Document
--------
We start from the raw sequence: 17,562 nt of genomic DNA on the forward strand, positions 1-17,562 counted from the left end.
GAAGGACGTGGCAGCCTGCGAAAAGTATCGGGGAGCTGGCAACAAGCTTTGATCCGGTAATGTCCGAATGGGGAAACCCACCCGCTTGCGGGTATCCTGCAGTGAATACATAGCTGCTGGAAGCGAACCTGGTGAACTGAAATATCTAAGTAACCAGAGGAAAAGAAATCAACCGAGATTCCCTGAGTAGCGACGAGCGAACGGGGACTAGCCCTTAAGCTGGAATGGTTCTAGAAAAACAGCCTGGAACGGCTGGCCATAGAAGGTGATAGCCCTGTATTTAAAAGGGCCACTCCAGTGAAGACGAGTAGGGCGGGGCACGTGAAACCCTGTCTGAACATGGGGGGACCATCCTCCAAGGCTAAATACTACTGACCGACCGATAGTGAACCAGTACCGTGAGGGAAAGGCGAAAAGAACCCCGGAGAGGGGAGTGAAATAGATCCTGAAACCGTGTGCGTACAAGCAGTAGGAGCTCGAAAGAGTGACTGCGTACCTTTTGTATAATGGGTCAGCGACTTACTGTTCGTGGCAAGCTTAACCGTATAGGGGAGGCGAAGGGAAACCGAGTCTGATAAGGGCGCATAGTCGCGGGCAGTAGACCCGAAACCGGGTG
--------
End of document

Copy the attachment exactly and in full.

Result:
We start from the raw sequence: 17,562 nt of genomic DNA on the forward strand, positions 1-17,562 counted from the left end.
GAAGGACGTGGCAGCCTGCGAAAAGTATCGGGGAGCTGGCAACAAGCTTTGATCCGGTAATGTCCGAATGGGGAAACCCACCCGCTTGCGGGTATCCTGCAGTGAATACATAGCTGCTGGAAGCGAACCTGGTGAACTGAAATATCTAAGTAACCAGAGGAAAAGAAATCAACCGAGATTCCCTGAGTAGCGACGAGCGAACGGGGACTAGCCCTTAAGCTGGAATGGTTCTAGAAAAACAGCCTGGAACGGCTGGCCATAGAAGGTGATAGCCCTGTATTTAAAAGGGCCACTCCAGTGAAGACGAGTAGGGCGGGGCACGTGAAACCCTGTCTGAACATGGGGGGACCATCCTCCAAGGCTAAATACTACTGACCGACCGATAGTGAACCAGTACCGTGAGGGAAAGGCGAAAAGAACCCCGGAGAGGGGAGTGAAATAGATCCTGAAACCGTGTGCGTACAAGCAGTAGGAGCTCGAAAGAGTGACTGCGTACCTTTTGTATAATGGGTCAGCGACTTACTGTTCGTGGCAAGCTTAACCGTATAGGGGAGGCGAAGGGAAACCGAGTCTGATAAGGGCGCATAGTCGCGGGCAGTAGACCCGAAACCGGGTG